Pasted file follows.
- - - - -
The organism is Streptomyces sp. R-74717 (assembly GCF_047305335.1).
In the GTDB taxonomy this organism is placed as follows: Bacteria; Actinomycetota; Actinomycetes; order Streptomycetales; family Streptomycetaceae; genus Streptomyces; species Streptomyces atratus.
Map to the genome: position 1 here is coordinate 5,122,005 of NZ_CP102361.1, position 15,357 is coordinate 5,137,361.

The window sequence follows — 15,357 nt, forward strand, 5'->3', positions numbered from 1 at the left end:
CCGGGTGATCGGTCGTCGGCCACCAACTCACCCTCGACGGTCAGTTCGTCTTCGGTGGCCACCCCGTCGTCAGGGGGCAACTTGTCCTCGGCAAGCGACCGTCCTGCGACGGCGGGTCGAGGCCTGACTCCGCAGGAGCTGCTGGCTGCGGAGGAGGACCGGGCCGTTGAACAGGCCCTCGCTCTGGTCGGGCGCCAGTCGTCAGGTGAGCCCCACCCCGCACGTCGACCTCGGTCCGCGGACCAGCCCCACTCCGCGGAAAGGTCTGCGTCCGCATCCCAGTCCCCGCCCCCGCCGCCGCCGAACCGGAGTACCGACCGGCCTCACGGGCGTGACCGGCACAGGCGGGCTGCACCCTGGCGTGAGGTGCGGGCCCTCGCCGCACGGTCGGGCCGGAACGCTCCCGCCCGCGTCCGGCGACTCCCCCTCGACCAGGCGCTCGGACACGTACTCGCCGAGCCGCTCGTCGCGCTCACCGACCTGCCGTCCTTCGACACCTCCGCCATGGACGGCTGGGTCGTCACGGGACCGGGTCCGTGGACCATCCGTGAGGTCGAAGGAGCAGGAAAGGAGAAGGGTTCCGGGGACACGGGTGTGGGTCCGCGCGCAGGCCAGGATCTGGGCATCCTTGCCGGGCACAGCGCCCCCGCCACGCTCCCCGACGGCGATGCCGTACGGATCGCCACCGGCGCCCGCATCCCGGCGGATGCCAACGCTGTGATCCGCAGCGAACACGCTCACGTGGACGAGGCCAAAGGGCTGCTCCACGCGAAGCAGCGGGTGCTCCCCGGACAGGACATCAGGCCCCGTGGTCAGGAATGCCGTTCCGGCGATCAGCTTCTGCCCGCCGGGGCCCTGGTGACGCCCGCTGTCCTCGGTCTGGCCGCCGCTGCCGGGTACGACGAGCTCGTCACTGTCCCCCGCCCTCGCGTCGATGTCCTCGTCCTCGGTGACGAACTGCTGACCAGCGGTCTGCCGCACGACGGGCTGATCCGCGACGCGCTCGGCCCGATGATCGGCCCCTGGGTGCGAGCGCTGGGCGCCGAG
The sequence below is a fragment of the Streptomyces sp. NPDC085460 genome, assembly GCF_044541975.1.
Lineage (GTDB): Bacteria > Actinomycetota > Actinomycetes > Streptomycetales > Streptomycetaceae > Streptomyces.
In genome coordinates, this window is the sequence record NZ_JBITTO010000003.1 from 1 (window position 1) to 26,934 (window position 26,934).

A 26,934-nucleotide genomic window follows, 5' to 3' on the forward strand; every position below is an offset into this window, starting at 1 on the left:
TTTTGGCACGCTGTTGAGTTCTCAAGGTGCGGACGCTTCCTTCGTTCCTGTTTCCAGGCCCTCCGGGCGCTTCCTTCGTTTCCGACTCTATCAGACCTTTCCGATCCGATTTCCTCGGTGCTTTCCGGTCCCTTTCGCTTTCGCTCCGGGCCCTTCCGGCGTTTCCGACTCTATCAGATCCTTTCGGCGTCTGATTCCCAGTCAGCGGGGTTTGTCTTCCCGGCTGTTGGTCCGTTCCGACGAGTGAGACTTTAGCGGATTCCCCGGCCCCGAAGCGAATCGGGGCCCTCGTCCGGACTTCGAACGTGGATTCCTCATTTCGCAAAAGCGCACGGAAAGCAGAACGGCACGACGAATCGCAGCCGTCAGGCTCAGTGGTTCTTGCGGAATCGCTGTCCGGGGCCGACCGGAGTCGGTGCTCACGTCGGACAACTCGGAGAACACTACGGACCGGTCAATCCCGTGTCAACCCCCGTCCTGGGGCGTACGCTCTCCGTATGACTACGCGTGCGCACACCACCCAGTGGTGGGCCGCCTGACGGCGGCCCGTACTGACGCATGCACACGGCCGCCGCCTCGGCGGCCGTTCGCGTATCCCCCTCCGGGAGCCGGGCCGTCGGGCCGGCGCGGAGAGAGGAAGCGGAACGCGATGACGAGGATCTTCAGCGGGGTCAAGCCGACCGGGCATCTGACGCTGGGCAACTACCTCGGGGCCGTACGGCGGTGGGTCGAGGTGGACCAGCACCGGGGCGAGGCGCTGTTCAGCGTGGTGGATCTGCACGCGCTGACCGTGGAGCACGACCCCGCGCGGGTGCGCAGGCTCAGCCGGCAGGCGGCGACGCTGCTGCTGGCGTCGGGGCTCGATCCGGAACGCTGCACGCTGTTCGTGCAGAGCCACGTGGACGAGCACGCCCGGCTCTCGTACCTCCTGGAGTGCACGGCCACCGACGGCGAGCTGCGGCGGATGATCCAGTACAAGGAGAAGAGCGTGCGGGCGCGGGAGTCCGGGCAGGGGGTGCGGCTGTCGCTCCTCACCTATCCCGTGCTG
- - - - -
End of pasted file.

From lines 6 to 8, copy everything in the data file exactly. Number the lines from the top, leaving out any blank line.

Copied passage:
The sequence below is a fragment of the Streptomyces sp. NPDC085460 genome, assembly GCF_044541975.1.
Lineage (GTDB): Bacteria > Actinomycetota > Actinomycetes > Streptomycetales > Streptomycetaceae > Streptomyces.
In genome coordinates, this window is the sequence record NZ_JBITTO010000003.1 from 1 (window position 1) to 26,934 (window position 26,934).